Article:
MCS will continue to work with the prosecutor’s office to emphasize the importance of attendance – and the penalties of chronic absenteeism. All students deserve the opportunity to succeed, and chronic absenteeism is a major roadblock on the path to success.

Since 2010, when efforts between MCS and the prosecutor’s office began to jell, schools have referred about 850 cases in Grant County to the prosecutor’s office in reference to students’ chronic absenteeism. (Not all of those have involved MCS students, but from March to May 2013, 10 out of 15 – or 2 out of every 3 – cases that resulted in charges did involve MCS students.)

Of those 850, about 700 have taken the first step toward possible prosecution on criminal charges. That first step involves the parents meeting with Autry to review state law regarding their child’s school attendance. Here is a look at what the prosecutor’s office advises parents:

Indiana law provides:

1. It is unlawful for a parent to fail to ensure that his/her child attends school as required under our Compulsory Attendance Statute (Indiana Code 20-33-2-27).
2. It is unlawful for a parent to fail, neglect, or refuse to send his/her child to a public school for a full term as required under our Compulsory Attendance Statute (Indiana Code 20-33-2-28).
3. It is unlawful for a parent to fail or refuse to produce a certificate of the incapacity of a child signed by an Indiana physician. When a parent does not send the child to school because of the child’s illness or physical/mental capacity, the certificate must be provided within six (6) days after it is demanded (Indiana Code 20-33-2-18).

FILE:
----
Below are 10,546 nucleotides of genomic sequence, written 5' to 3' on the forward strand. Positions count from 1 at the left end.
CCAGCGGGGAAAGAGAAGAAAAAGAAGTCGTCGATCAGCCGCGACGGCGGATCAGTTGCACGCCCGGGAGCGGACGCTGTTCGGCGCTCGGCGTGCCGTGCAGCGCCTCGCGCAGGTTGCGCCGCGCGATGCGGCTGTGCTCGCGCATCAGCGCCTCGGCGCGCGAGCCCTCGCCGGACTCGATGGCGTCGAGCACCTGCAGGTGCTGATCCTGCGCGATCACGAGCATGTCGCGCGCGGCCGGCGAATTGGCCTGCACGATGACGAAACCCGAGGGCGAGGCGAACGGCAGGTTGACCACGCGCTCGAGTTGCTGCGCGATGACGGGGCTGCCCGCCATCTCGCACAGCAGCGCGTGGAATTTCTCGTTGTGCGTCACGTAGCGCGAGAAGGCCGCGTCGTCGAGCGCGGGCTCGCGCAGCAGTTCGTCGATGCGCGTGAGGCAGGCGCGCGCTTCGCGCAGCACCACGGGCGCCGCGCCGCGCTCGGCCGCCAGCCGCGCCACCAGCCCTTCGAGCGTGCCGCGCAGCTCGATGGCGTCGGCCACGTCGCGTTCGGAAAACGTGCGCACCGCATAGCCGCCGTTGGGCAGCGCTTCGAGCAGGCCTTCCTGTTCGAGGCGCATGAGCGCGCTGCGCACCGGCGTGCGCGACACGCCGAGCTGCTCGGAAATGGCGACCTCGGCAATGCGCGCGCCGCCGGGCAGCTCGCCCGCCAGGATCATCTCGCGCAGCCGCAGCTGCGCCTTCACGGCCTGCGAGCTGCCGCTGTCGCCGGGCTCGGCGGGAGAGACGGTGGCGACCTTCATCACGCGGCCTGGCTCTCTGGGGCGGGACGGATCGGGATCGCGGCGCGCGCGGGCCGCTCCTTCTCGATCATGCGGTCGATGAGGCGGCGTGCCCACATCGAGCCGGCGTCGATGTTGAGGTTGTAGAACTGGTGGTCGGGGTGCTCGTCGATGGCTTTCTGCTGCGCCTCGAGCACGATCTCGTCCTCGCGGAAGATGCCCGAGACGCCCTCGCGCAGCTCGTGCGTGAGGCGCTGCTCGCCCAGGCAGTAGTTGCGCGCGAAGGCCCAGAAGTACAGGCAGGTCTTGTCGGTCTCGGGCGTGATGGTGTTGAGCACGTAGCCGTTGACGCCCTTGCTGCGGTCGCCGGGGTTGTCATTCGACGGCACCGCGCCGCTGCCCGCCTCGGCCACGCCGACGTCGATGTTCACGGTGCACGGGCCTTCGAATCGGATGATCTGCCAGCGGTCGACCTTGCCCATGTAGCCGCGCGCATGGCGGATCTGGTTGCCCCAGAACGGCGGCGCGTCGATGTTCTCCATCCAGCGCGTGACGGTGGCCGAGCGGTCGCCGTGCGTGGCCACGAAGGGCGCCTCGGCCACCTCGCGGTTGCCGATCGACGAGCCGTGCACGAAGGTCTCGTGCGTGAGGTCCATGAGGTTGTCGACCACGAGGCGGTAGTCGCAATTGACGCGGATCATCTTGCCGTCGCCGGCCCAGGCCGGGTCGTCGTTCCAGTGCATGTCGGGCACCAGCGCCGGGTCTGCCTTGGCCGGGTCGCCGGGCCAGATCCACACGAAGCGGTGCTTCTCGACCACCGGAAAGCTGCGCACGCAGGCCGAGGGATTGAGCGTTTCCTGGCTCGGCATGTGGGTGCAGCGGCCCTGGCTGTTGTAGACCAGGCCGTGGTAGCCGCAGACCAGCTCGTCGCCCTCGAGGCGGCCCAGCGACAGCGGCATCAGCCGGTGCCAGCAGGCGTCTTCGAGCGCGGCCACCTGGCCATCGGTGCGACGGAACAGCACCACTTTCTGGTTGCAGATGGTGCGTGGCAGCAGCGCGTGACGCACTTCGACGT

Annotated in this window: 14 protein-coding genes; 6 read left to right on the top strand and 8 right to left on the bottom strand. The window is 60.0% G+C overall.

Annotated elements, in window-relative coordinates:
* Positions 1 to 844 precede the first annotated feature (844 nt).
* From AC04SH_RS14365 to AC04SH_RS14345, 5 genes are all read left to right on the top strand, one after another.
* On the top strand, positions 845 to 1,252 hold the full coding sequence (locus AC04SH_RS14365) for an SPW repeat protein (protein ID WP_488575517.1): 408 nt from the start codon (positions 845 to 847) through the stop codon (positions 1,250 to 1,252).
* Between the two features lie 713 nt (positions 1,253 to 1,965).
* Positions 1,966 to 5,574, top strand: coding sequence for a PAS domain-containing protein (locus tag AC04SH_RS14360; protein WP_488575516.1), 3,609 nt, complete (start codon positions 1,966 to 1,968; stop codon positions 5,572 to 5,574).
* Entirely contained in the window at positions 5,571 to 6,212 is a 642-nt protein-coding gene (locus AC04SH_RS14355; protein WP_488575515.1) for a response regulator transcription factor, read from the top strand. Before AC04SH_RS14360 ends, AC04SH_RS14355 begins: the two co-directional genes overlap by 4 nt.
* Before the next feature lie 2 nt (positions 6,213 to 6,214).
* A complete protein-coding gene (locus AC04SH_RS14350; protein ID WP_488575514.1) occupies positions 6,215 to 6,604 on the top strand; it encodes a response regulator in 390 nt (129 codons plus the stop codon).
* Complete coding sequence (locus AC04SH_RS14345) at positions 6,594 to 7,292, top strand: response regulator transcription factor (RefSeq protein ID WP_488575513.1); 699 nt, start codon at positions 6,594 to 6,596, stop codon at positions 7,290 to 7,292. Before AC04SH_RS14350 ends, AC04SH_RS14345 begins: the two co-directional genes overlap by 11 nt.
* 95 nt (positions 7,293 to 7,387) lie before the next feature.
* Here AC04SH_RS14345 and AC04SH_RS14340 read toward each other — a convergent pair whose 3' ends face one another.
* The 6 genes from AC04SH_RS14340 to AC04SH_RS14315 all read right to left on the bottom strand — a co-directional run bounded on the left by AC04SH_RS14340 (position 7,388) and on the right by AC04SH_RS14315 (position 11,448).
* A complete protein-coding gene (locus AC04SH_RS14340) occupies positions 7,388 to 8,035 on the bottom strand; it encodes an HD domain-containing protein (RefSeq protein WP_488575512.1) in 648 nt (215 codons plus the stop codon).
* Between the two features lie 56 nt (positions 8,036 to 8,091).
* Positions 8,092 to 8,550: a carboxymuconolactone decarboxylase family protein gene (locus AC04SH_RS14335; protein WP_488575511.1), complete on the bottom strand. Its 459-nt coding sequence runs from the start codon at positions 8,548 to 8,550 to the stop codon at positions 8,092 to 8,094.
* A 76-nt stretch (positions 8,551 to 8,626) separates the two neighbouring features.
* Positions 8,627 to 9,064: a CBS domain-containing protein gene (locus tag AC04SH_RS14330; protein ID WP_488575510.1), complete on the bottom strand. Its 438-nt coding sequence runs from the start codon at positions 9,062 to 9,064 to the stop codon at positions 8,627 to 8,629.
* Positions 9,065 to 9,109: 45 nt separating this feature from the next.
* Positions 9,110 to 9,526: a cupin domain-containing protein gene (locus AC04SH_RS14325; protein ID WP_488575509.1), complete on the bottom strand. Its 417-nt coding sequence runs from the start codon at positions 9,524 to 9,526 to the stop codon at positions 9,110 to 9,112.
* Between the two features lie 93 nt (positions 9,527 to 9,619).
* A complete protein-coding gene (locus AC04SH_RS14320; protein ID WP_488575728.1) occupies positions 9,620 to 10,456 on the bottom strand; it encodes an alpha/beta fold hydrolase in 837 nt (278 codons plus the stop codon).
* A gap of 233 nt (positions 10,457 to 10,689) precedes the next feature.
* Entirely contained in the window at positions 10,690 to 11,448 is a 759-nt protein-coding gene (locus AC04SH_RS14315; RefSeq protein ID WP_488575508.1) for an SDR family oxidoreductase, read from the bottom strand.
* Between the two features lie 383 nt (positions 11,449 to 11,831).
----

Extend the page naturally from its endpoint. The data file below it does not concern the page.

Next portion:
4. It is unlawful for a person having the care of a dependent, whether assumed voluntarily or because of legal obligation, to knowingly or intentionally deprive the dependent of education as required by law (Indiana Code 35-46-1-4).

Indiana law provides that a child is required to attend school until the date on which he/she reaches the age of eighteen (18) years. If the parent or other person having the care of a dependent under the age of eighteen (18) years is charged and convicted of any of the offenses stated herein it could result in imprisonment for a term of six (6) months to three (3) years and a fine of One Thousand ($1,000) to Ten Thousand ($10,000). The penalty would depend upon the offense charged.


Parents acknowledge with their signature that they understand the law and will provide appropriate documentation for any further absences. (At Marion Community Schools, if a student is too sick to attend school but the family does not wish to seek a doctor’s services, a nurse at the child’s school can verify the child is sick – but he or she must be brought to the school for this verification.)